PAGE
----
Monday, April 5, 2010


A LEGAL practitioner, Mr Akoto Ampaw, has challenged Ghana’s political leaders to revisit some of the policies and programmes of Ghana’s first President, Dr Kwame Nkrumah, if the nation is to advance in its development process.
He said no one should conclude that Nkrumah’s policies and programmes were irrelevant in modern times.
Speaking at the Kwame Nkrumah Centenary Campus lectures at the Kwame Nkrumah University of Science and Technology (KNUST) last Thursday, Mr Akoto Ampaw said, “it is regrettable that experience of Nkrumah’s Convention People’s Party (CPP) has been lost on us as a nation.”
He spoke on the topic: “Kwame Nkrumah, the anti-colonialist, strategist and revolutionary intellectual — Lessons for today.”
Mr Akoto Ampaw observed that the 1966 coup was the bane of Ghana’s under development.
The legal practitioner said but for the coup, Ghana would have been an industrialised country today.
He stressed that the slow dismantling of projects undertaken by the CPP government and other negative acts perpetrated by the coup makers, caused the nation dearly.
Mr Akoto Ampaw, who is an Nkrumaist, said Dr Nkrumah lived far ahead of the time that was why the rest of Africa looked up to him for hope.
He said even though the 1966 coup was useless, it was not unexpected because of the developments of the time.
Mr Akoto Ampaw explained that there were several attempts by the neo-colonialists and the imperialists’ forces to take Ghana out of the sphere of world politics due to Nkrumah’s growing influence on African politics.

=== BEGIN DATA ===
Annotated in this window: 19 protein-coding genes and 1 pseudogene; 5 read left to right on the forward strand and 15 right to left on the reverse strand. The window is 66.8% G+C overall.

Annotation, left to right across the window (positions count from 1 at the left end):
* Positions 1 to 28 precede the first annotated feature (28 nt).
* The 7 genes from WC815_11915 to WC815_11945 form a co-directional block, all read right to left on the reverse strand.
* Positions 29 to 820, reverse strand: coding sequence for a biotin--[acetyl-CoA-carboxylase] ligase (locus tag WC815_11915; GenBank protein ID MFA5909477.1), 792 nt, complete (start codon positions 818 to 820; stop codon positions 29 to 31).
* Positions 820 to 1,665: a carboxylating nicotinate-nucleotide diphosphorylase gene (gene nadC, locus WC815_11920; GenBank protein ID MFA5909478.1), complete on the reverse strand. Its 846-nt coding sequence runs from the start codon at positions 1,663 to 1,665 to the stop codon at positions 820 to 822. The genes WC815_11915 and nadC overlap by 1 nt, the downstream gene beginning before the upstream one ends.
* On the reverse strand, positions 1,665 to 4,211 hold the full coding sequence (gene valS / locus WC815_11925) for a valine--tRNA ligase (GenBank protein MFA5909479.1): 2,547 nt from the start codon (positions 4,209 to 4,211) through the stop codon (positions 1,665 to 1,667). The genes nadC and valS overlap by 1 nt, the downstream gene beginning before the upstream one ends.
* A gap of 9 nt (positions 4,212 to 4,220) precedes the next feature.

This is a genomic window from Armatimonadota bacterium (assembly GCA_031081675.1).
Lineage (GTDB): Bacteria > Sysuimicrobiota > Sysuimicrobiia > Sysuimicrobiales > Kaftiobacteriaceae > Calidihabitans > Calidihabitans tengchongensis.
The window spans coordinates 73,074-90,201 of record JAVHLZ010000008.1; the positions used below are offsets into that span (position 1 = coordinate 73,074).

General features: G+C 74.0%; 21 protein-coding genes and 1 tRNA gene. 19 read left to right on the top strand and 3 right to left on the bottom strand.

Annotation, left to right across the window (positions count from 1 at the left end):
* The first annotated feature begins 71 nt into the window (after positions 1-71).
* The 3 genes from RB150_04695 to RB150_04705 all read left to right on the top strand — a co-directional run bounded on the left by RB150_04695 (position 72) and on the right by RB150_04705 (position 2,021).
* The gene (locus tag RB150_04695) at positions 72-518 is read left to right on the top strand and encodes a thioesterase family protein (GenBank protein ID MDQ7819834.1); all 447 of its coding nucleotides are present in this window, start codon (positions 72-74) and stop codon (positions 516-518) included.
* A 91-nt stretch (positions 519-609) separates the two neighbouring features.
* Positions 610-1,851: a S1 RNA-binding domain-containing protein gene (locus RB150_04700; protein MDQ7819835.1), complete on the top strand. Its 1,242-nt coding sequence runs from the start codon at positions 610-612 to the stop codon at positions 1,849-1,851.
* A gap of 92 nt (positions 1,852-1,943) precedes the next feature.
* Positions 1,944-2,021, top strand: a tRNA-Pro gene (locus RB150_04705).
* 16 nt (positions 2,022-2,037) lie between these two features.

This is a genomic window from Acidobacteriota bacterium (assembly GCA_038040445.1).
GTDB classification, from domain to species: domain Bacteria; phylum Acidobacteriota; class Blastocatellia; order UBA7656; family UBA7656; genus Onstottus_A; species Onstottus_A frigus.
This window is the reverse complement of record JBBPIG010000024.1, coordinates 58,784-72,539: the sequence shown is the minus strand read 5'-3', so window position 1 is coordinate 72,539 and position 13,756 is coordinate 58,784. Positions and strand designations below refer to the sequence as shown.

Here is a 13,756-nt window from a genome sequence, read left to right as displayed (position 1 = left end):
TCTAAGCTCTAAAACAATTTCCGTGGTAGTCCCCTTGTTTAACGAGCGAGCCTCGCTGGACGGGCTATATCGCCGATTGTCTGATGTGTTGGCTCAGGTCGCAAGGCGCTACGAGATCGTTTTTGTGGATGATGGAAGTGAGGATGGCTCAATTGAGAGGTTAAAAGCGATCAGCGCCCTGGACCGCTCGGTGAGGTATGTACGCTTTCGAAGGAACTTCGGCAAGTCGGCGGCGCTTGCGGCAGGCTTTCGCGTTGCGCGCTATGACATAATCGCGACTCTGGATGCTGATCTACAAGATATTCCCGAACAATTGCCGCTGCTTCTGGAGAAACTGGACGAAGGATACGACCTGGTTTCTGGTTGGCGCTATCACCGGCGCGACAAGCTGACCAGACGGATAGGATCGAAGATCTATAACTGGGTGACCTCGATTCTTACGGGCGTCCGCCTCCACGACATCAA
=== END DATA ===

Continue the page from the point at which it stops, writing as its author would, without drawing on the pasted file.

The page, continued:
A lecturer at the University of Ghana, Dr Adam Gamel Nasser, who also delivered a paper at the ceremony, said it was a national disgrace that most of Nkrumah’s projects were left to waste.
Speaking on the topic: “Education, technology and national development: Going to Nkrumah’s vision for the future,” Dr Nasser said the first President believed in technology as a cornerstone for national development that was why he set up the KNUST.
“Nkrumah’s establishment of KNUST was to do away with the African mentality and fear about science and technology, and today his vision has come true,” he said.
Dr Nasser stressed the need for the nation to abandon the concept of development partners because “our so-called development partners would not want us to reach the level they are now.”
He said the nation could do better in its development process if it concentrated on indigenous technology.
The Ashanti Regional Minister, Mr Kofi Opoku-Manu, in a brief statement, said Dr Nkrumah’s vision for education in Ghana immediately after independence was part of the overall comprehensive plan to bring about justice, economic self-reliance and national cohesion.
He said it was important that Ghanaians continued to allow the ideas that impregnated the life of the fist President to reflect in all national activities.
The Chairman of the Kwame Nkrumah Centenary Planning Committee, Prof. Akilagpa Sawyerr, was glad that the African Union had agreed to honour Dr Nkrumah by joining the Government of Ghana to organise the final segment of the centenary celebrations.
The Vice Chancellor of KNUST, Prof. K.K. Adarkwa, chaired the lecture.

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